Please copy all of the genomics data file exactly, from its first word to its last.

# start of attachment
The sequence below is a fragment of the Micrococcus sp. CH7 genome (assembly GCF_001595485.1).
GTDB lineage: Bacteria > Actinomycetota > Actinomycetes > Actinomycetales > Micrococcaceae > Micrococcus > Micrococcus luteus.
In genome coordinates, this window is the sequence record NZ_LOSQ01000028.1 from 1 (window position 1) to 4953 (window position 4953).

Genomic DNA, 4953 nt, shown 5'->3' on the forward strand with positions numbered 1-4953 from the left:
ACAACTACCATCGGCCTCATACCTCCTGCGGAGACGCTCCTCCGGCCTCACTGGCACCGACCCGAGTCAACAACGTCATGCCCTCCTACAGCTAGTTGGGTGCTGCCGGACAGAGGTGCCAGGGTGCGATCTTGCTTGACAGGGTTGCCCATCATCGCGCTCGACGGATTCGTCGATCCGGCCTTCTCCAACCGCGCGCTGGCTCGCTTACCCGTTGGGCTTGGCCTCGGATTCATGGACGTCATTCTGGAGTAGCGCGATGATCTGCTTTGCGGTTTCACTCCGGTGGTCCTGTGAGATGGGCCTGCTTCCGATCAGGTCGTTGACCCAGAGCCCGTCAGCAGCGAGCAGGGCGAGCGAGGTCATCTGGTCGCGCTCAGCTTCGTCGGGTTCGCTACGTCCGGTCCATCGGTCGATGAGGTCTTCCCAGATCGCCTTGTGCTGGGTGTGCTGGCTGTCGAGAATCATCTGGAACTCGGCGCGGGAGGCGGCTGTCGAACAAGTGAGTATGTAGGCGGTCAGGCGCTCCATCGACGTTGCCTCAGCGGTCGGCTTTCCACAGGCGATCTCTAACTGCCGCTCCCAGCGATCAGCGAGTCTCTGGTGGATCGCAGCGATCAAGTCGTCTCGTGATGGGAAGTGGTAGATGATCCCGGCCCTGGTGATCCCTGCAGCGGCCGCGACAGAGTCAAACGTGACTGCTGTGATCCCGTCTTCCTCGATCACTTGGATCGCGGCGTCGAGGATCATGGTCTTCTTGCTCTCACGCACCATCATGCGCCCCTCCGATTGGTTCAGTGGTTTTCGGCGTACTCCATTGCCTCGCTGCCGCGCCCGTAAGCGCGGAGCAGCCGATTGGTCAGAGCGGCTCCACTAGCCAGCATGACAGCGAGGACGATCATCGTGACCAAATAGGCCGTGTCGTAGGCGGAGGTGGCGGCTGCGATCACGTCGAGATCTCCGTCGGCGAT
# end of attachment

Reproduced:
The sequence below is a fragment of the Micrococcus sp. CH7 genome (assembly GCF_001595485.1).
GTDB lineage: Bacteria > Actinomycetota > Actinomycetes > Actinomycetales > Micrococcaceae > Micrococcus > Micrococcus luteus.
In genome coordinates, this window is the sequence record NZ_LOSQ01000028.1 from 1 (window position 1) to 4953 (window position 4953).

Genomic DNA, 4953 nt, shown 5'->3' on the forward strand with positions numbered 1-4953 from the left:
ACAACTACCATCGGCCTCATACCTCCTGCGGAGACGCTCCTCCGGCCTCACTGGCACCGACCCGAGTCAACAACGTCATGCCCTCCTACAGCTAGTTGGGTGCTGCCGGACAGAGGTGCCAGGGTGCGATCTTGCTTGACAGGGTTGCCCATCATCGCGCTCGACGGATTCGTCGATCCGGCCTTCTCCAACCGCGCGCTGGCTCGCTTACCCGTTGGGCTTGGCCTCGGATTCATGGACGTCATTCTGGAGTAGCGCGATGATCTGCTTTGCGGTTTCACTCCGGTGGTCCTGTGAGATGGGCCTGCTTCCGATCAGGTCGTTGACCCAGAGCCCGTCAGCAGCGAGCAGGGCGAGCGAGGTCATCTGGTCGCGCTCAGCTTCGTCGGGTTCGCTACGTCCGGTCCATCGGTCGATGAGGTCTTCCCAGATCGCCTTGTGCTGGGTGTGCTGGCTGTCGAGAATCATCTGGAACTCGGCGCGGGAGGCGGCTGTCGAACAAGTGAGTATGTAGGCGGTCAGGCGCTCCATCGACGTTGCCTCAGCGGTCGGCTTTCCACAGGCGATCTCTAACTGCCGCTCCCAGCGATCAGCGAGTCTCTGGTGGATCGCAGCGATCAAGTCGTCTCGTGATGGGAAGTGGTAGATGATCCCGGCCCTGGTGATCCCTGCAGCGGCCGCGACAGAGTCAAACGTGACTGCTGTGATCCCGTCTTCCTCGATCACTTGGATCGCGGCGTCGAGGATCATGGTCTTCTTGCTCTCACGCACCATCATGCGCCCCTCCGATTGGTTCAGTGGTTTTCGGCGTACTCCATTGCCTCGCTGCCGCGCCCGTAAGCGCGGAGCAGCCGATTGGTCAGAGCGGCTCCACTAGCCAGCATGACAGCGAGGACGATCATCGTGACCAAATAGGCCGTGTCGTAGGCGGAGGTGGCGGCTGCGATCACGTCGAGATCTCCGTCGGCGAT